As things didn’t seem to be playing out “as it should” in my career (I couldn’t figure out why my bum didn’t fit in the seat, then others started to pressure and question!) – it spilled over to other areas of the my life. I felt like I was on a wheel and couldn’t find my way out. There was a fork in the road, and I had a life-altering experience. I woke up and knew that I needed to change and begin to take accountability for me, and my actions and emotions, and do things aligned with my values, recognizing that I was off course.
I got back on my mat, wholeheartedly committed to my yoga and mindfulness practice. Then things started to unfold in very different ways, and it felt like I came home. I focused on simply being. I got grounded and got to know myself very well, and Igotoutoftheway.
Conclusion: The things I learned while in this transition is to trust in the process of life (sometimes we don’t have all of the questions answered – that’s okay), that I am well supported, to be of service and to help others, be grateful, and kind. To let go of the things that don’t serve, to make space for the new to shine, and believe in yourself and to surround yourself with positive and inspiring people.
All of this has been the key ingredients to the birth of my business – Uplift Consulting and a peer-mentoring group called Women Inspire. I help business women in transition fuel mindful positive growth, and infuse mindfulness and yoga philosophy into each consultation session. Get Grounded. Create Change. I love it, and it’s the perfect fit for me at this point in my life.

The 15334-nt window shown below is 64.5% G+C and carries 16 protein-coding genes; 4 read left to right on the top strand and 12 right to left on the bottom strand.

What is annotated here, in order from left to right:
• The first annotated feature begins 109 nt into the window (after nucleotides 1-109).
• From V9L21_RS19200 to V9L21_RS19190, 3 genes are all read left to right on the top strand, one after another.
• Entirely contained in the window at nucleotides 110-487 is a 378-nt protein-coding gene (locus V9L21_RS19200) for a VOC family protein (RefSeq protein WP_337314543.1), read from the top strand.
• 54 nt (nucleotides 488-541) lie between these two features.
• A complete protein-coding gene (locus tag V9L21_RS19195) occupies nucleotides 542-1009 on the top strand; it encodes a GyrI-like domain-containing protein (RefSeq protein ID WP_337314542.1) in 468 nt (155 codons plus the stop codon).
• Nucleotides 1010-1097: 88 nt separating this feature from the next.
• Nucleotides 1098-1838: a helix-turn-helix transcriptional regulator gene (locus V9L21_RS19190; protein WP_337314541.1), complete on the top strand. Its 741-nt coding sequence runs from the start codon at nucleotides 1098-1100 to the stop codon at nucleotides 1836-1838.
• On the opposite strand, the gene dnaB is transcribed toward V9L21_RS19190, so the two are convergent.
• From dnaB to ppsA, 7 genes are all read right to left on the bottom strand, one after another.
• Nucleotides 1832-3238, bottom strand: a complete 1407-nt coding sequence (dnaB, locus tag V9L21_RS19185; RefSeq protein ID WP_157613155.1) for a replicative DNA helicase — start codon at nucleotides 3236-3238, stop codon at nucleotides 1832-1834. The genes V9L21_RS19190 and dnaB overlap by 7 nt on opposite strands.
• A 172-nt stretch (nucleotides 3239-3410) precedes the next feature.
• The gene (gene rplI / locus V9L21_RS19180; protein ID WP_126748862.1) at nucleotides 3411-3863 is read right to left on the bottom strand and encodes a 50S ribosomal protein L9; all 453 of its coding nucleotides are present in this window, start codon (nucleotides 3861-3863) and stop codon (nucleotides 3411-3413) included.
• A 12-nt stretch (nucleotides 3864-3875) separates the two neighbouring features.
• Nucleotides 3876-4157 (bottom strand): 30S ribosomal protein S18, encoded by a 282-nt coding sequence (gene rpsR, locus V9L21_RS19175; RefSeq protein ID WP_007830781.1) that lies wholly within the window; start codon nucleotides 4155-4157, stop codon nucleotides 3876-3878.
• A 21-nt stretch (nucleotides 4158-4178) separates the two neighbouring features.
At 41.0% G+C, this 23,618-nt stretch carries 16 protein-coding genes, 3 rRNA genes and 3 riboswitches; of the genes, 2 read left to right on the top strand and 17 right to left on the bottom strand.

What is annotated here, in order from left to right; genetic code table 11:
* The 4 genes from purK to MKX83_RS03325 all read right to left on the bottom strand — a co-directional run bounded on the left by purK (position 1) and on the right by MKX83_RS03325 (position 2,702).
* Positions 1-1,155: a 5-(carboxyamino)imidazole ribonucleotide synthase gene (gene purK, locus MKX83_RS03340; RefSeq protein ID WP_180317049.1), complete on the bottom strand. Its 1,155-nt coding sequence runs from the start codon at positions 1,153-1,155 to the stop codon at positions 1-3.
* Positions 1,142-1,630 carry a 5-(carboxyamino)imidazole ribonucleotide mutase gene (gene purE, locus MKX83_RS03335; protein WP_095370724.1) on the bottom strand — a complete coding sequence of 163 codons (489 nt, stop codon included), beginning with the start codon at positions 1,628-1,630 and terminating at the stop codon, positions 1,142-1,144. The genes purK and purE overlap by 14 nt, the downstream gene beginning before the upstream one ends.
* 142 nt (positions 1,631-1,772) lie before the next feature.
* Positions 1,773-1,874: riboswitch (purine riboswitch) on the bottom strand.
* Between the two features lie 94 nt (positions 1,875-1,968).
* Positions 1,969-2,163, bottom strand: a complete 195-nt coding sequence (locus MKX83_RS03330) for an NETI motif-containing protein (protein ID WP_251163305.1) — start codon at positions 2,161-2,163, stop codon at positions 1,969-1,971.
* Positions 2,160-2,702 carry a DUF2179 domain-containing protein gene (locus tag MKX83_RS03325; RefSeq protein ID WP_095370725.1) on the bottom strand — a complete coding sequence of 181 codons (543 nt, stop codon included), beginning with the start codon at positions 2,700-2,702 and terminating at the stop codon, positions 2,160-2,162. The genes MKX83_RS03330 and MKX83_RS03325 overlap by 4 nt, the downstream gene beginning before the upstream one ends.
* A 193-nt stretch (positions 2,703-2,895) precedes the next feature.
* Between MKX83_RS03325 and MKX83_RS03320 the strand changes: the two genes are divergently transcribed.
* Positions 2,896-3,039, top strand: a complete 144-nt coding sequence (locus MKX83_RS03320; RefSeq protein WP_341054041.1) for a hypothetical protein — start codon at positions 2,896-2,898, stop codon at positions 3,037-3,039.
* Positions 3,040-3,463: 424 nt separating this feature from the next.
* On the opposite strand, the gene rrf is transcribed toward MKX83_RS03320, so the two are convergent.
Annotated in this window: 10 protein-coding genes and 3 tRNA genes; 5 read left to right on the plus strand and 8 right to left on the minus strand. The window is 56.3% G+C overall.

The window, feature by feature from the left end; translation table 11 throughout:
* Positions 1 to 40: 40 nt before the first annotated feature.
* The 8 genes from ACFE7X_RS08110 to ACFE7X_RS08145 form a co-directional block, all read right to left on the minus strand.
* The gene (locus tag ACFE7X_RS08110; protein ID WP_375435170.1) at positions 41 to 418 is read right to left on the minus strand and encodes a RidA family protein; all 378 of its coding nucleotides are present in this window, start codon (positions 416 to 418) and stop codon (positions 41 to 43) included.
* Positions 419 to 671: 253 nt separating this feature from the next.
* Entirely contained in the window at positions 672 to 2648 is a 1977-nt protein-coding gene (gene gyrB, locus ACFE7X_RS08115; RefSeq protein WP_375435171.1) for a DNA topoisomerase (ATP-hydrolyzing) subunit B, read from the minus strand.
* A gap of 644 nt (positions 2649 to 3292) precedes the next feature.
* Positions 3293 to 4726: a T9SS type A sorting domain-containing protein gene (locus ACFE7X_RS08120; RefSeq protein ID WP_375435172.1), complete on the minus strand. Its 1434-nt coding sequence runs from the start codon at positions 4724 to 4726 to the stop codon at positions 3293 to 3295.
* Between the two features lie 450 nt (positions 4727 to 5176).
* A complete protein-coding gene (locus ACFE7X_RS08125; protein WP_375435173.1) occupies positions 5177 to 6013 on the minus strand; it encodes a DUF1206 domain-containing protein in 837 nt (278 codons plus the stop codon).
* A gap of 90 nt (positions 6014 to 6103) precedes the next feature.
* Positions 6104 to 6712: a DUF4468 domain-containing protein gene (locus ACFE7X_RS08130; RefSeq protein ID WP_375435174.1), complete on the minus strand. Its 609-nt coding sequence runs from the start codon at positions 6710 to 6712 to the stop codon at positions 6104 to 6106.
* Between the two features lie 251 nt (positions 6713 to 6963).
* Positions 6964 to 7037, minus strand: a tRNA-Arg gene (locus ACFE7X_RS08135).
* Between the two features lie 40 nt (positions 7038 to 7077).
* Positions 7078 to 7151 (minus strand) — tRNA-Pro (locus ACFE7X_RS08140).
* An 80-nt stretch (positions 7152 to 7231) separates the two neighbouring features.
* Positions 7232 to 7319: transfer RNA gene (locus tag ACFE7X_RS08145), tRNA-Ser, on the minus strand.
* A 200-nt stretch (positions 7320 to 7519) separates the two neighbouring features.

One of the biggest things that I have learned so far is to allow myself to make mistakes, be a bit fearless and vulnerable, and not berate myself for it if things don’t go according to plan. It’s the experience, and being fully present to it, that will lead you to clues and hints. The whispering of your heart and soul will lead you in the right direction.
My message to you – if you haven’t tapped into your essence or built your foundation, do the work, callonyourcourage, reach out for support, find a mentor, believe in yourself, be fearless and take the leap. Do what you love to do. You will never look back. Enjoy the ride!
I got of the way:
Faith and Patience:
Call on Your Courage: